Table 4.1 Chronology of Fractionator License Applications and Approvals

Plasma Fractionator and Method for Heat-Treated Factor VIII Concentrate

Date Applied for FDA Licensing

Date License Granted by FDA

Baxter Healthcare (dry heat, 60°C for 72-74 hours)

June 1982

March 1983

Miles, Inc. (formerly Cutter Biological) (liquid pasteurization, 60°C for 10 hours)

August 1983

January 1984

(dry heat, 68°C for 72 hours)

November 1983

February 1984

Alpha Therapeutics (wet heat, 60°C for 20 hours)

December 1982

February 1984

Armour Pharmaceutical (dry heat, 60°C for 30 hours)

December 1982

January 1984

 

SOURCE: Persky 1995; Rodell 1982; Petricciani 1983; Hammes 1995; Mozen 1995; McAuley 1995; and Feldman 1994.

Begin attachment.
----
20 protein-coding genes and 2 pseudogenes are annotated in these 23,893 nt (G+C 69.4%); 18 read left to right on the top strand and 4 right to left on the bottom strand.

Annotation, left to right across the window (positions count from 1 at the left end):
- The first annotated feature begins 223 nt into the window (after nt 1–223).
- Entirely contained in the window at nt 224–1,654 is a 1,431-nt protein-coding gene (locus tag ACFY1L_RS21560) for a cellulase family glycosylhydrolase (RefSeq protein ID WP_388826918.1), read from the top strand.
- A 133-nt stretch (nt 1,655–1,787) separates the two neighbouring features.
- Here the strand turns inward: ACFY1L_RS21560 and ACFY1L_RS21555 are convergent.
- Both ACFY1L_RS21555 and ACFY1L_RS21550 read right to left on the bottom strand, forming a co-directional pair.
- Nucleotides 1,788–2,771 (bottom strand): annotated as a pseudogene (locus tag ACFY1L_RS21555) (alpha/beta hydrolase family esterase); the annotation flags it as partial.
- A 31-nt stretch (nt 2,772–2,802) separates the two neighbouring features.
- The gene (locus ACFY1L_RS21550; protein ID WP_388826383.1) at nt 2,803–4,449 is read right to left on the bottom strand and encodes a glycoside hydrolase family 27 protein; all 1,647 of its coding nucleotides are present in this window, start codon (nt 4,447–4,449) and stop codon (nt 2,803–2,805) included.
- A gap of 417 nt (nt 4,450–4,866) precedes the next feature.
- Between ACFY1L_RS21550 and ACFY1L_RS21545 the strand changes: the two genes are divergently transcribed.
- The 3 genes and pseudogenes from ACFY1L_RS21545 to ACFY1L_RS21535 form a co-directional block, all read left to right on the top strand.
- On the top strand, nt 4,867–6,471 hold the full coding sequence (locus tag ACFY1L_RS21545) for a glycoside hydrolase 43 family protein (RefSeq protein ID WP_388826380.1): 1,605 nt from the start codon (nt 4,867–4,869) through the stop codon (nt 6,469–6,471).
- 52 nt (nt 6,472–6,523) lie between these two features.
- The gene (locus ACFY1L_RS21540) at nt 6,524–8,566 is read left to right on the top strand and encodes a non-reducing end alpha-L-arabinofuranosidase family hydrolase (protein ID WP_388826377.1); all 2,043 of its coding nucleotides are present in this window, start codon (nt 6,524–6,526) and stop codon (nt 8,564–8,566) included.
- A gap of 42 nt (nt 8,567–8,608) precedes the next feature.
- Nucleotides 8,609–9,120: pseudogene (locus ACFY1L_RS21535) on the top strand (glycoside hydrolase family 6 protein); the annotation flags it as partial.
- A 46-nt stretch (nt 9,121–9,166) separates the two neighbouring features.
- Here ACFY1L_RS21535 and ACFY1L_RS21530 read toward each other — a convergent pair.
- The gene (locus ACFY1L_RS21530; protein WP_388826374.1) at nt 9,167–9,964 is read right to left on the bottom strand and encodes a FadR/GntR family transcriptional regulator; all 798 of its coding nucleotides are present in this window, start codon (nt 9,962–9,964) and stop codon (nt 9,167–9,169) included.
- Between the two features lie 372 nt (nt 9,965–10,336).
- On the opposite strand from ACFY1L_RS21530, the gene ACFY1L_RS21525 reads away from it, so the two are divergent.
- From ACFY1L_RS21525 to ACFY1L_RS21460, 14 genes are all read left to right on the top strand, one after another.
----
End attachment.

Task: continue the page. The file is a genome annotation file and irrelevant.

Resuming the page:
manufacturing processes to produce only heat-treated products at the time they were licensed by the FDA to produce heat-treated AHF concentrate.

ANALYSIS AND CONCLUSIONS

As with other areas of scientific investigation, technical advances to improve the safety of blood and blood products relies on the imagination and abilities of individual researchers, the availability of sufficient financial resources to encourage and support new research directions, and the encouragement or pressure applied by regulatory agencies or consumer advocates. Progress in improving the safety of AHF concentrate could have potentially been encouraged by a variety of sources including the plasma fractionation industry, the NIH, the FDA, and the National Hemophilia Foundation. In evaluating the adequacy of the response of each of these groups, the Committee reviewed the sources of technical innovation and research funding for viral inactivation technologies for



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